Finland will close its borders to Russian tourists from Friday midnight local time (5 p.m. ET) until further notice amid a record number of Russians crossing into the country following Moscow's partial mobilization order, the government confirmed Thursday.
On September 21, Russian President Vladimir Putin announced the immediate "partial mobilization" of citizens for its war in Ukraine.
Since then, there has been an exodus of citizens fleeing the country and thousands of Russians have entered neighboring Finland.
"The Russian invasion of Ukraine and the mobilization declared by Russia have changed the security situation in Europe," Finland’s Ministry of Foreign Affairs said in a statement on Thursday.
"The Government deems that the Russian mobilization and the rapidly increasing volume of tourists arriving in Finland and transiting via Finland endanger Finland’s international position and international relations."
"The resolution aims to stop tourism and related transit from Russia altogether. It will drastically limit the capacity to receive visa applications in Russia," the ministry added.
"The resolution will not prevent travelling when it is deemed necessary for humanitarian reasons, for national interests or for meeting Finland’s international obligations."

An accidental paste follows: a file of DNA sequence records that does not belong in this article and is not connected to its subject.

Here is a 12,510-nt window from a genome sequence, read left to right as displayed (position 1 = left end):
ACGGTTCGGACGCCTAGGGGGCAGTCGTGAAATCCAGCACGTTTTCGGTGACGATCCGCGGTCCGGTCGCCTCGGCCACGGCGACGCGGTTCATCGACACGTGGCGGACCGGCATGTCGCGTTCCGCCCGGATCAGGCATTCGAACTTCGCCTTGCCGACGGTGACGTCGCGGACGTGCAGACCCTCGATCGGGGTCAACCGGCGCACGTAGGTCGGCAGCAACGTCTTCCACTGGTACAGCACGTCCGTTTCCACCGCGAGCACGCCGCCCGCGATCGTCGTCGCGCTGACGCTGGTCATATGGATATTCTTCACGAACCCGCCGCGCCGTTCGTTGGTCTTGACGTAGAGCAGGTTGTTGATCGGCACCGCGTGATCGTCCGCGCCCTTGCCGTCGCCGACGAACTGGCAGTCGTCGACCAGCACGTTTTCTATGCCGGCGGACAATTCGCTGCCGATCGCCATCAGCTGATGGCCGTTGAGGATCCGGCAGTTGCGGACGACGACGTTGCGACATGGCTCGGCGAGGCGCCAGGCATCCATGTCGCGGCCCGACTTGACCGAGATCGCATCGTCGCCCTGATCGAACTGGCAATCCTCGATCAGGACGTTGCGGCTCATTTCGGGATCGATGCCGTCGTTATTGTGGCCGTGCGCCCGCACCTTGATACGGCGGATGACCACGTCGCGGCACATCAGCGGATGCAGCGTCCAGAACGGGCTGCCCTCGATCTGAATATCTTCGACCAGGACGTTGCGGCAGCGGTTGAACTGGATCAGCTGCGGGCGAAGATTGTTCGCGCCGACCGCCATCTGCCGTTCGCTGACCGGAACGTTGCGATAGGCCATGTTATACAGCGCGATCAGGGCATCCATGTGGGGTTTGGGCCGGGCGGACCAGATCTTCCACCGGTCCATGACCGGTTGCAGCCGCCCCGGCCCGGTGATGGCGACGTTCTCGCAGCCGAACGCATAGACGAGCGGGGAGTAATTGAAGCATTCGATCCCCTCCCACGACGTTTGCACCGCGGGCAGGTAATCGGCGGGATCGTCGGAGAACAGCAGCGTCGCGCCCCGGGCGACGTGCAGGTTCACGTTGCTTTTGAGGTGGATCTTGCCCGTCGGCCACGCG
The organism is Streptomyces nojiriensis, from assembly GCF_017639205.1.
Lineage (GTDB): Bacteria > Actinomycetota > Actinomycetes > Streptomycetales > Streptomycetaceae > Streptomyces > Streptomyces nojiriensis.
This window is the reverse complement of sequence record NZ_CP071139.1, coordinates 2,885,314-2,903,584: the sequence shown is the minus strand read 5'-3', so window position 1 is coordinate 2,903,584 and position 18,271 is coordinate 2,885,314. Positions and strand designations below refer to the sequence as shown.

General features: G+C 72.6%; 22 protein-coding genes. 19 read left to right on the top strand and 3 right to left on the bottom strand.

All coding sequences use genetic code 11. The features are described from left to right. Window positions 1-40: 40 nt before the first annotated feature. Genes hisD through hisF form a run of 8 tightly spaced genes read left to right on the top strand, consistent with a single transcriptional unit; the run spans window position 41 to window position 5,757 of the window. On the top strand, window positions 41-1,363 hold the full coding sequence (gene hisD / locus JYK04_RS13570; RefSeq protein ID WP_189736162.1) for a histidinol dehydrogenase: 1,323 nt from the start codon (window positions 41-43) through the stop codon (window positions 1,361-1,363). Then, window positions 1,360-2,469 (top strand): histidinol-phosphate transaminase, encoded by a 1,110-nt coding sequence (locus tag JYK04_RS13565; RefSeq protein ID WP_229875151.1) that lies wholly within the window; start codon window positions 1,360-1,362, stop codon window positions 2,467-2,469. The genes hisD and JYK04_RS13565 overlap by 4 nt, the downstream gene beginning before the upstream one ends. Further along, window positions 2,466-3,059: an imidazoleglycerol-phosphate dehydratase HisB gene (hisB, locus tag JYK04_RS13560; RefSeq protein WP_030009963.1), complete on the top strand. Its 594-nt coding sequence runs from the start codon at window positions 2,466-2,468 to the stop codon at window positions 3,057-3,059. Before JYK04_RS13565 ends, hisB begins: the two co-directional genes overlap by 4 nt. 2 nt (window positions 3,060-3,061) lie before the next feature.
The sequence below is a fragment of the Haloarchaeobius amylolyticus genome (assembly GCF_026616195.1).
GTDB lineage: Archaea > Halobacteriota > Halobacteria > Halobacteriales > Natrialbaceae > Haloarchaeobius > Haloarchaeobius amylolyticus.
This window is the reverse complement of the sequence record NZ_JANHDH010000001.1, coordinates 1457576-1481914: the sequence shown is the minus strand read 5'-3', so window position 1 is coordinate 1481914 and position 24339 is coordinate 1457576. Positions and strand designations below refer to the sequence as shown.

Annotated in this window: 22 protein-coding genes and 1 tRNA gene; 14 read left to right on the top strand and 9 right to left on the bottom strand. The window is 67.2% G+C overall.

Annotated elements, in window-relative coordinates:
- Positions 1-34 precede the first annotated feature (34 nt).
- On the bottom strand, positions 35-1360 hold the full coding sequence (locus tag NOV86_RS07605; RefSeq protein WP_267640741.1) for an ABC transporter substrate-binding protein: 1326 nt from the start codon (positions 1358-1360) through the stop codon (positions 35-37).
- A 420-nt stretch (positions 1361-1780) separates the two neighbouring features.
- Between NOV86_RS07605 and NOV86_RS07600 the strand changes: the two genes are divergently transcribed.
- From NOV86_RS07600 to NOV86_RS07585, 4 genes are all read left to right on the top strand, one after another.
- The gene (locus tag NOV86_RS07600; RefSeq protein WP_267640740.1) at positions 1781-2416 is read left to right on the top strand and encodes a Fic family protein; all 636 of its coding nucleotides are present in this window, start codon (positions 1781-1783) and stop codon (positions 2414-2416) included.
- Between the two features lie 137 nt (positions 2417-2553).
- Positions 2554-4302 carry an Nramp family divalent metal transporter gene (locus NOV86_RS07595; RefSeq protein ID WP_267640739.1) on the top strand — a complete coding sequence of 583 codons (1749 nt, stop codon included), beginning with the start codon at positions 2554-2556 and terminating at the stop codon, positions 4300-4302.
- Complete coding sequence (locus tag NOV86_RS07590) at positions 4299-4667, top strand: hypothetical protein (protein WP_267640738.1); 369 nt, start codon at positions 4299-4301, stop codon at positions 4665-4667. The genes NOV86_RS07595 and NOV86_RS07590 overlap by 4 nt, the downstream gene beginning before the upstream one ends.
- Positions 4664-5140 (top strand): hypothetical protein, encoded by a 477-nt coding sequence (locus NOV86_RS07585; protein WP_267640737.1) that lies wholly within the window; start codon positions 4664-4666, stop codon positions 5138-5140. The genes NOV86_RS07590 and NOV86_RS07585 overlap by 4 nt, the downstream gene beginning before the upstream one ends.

Some context: The announcement comes after Helsinki announced Wednesday it would "significantly" restrict the right of Russian tourists to enter the country or as transit when travelling to other parts of the Schengen area.
Finland’s border guard also said Wednesday that more than 50,000 Russians have entered Finland via the land border since September 21.
Last weekend also saw a record number of Russians entering Finland via its land border, with 16,886 Russians arriving in total over Saturday and Sunday, according to the border guard’s head of international affairs, Matti Pitkaniitty.